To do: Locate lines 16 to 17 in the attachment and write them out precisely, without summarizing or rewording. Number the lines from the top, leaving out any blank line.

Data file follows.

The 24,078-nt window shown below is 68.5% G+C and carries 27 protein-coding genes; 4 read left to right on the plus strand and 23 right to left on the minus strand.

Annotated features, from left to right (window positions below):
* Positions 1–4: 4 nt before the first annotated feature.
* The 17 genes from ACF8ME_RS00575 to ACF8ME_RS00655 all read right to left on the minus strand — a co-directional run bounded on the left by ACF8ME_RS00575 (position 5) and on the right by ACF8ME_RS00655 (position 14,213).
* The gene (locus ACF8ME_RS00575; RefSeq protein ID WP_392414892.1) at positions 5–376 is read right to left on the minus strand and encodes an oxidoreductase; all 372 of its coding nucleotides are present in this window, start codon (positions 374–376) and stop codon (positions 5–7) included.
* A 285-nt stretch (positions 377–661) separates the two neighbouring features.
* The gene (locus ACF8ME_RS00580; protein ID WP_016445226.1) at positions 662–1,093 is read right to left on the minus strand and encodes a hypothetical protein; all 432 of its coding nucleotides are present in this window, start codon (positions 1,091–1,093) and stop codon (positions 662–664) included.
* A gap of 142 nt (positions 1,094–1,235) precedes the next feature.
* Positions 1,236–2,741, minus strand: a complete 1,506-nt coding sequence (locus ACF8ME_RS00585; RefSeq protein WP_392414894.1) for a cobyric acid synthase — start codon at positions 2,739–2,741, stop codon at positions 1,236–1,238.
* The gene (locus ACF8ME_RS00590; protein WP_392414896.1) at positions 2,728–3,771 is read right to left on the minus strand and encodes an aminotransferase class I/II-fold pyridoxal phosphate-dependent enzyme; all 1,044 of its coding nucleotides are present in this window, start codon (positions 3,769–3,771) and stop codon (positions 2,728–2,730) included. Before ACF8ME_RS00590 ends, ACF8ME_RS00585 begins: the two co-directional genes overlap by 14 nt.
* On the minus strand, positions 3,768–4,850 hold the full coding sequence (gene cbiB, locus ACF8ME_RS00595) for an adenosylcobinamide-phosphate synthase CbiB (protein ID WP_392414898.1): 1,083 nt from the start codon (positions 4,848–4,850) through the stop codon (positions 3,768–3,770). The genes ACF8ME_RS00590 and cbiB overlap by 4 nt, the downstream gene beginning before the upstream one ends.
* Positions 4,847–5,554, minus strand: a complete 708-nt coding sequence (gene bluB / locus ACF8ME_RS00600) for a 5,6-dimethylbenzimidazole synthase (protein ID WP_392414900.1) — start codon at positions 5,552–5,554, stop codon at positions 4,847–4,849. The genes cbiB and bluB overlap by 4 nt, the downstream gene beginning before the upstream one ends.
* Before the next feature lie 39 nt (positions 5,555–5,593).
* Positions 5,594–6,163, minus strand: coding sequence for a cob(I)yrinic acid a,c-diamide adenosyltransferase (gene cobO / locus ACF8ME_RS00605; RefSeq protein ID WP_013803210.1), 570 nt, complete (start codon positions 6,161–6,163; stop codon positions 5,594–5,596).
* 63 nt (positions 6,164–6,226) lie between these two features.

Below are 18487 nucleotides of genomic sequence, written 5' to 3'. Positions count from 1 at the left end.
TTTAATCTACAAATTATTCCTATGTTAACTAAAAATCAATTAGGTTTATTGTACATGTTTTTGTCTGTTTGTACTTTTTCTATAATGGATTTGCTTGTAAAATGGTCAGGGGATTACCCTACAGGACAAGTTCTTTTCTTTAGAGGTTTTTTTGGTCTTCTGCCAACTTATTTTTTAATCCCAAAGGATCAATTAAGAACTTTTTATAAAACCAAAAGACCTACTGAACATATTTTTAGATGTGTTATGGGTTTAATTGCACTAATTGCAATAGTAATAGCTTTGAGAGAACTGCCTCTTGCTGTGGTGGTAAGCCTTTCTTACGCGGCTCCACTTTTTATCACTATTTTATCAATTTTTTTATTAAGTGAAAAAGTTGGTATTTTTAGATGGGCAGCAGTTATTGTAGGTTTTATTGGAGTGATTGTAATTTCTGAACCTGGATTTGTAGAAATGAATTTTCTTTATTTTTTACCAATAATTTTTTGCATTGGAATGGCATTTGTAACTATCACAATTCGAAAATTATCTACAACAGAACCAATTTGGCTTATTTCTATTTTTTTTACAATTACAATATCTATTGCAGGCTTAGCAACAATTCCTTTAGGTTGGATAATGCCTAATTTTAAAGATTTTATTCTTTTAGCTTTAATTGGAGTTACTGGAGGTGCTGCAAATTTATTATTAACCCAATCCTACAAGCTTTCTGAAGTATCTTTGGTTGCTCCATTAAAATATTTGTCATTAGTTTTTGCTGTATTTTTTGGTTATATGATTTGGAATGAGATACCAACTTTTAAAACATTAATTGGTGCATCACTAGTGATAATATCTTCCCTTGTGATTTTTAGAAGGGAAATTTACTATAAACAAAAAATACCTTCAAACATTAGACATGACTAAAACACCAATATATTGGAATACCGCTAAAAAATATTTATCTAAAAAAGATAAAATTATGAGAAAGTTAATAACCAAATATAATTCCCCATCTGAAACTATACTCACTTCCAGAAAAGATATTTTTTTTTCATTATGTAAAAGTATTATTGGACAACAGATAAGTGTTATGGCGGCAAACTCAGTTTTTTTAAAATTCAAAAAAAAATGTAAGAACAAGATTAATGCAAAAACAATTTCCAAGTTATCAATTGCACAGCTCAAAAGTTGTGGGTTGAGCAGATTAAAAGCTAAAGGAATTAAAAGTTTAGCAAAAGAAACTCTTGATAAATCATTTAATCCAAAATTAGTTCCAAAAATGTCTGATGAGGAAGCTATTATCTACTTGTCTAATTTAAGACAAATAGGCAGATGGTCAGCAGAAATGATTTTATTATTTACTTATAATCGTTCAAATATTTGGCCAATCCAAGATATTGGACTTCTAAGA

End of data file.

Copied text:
Below are 18487 nucleotides of genomic sequence, written 5' to 3'. Positions count from 1 at the left end.
TTTAATCTACAAATTATTCCTATGTTAACTAAAAATCAATTAGGTTTATTGTACATGTTTTTGTCTGTTTGTACTTTTTCTATAATGGATTTGCTTGTAAAATGGTCAGGGGATTACCCTACAGGACAAGTTCTTTTCTTTAGAGGTTTTTTTGGTCTTCTGCCAACTTATTTTTTAATCCCAAAGGATCAATTAAGAACTTTTTATAAAACCAAAAGACCTACTGAACATATTTTTAGATGTGTTATGGGTTTAATTGCACTAATTGCAATAGTAATAGCTTTGAGAGAACTGCCTCTTGCTGTGGTGGTAAGCCTTTCTTACGCGGCTCCACTTTTTATCACTATTTTATCAATTTTTTTATTAAGTGAAAAAGTTGGTATTTTTAGATGGGCAGCAGTTATTGTAGGTTTTATTGGAGTGATTGTAATTTCTGAACCTGGATTTGTAGAAATGAATTTTCTTTATTTTTTACCAATAATTTTTTGCATTGGAATGGCATTTGTAACTATCACAATTCGAAAATTATCTACAACAGAACCAATTTGGCTTATTTCTATTTTTTTTACAATTACAATATCTATTGCAGGCTTAGCAACAATTCCTTTAGGTTGGATAATGCCTAATTTTAAAGATTTTATTCTTTTAGCTTTAATTGGAGTTACTGGAGGTGCTGCAAATTTATTATTAACCCAATCCTACAAGCTTTCTGAAGTATCTTTGGTTGCTCCATTAAAATATTTGTCATTAGTTTTTGCTGTATTTTTTGGTTATATGATTTGGAATGAGATACCAACTTTTAAAACATTAATTGGTGCATCACTAGTGATAATATCTTCCCTTGTGATTTTTAGAAGGGAAATTTACTATAAACAAAAAATACCTTCAAACATTAGACATGACTAAAACACCAATATATTGGAATACCGCTAAAAAATATTTATCTAAAAAAGATAAAATTATGAGAAAGTTAATAACCAAATATAATTCCCCATCTGAAACTATACTCACTTCCAGAAAAGATATTTTTTTTTCATTATGTAAAAGTATTATTGGACAACAGATAAGTGTTATGGCGGCAAACTCAGTTTTTTTAAAATTCAAAAAAAAATGTAAGAACAAGATTAATGCAAAAACAATTTCCAAGTTATCAATTGCACAGCTCAAAAGTTGTGGGTTGAGCAGATTAAAAGCTAAAGGAATTAAAAGTTTAGCAAAAGAAACTCTTGATAAATCATTTAATCCAAAATTAGTTCCAAAAATGTCTGATGAGGAAGCTATTATCTACTTGTCTAATTTAAGACAAATAGGCAGATGGTCAGCAGAAATGATTTTATTATTTACTTATAATCGTTCAAATATTTGGCCAATCCAAGATATTGGACTTCTAAGA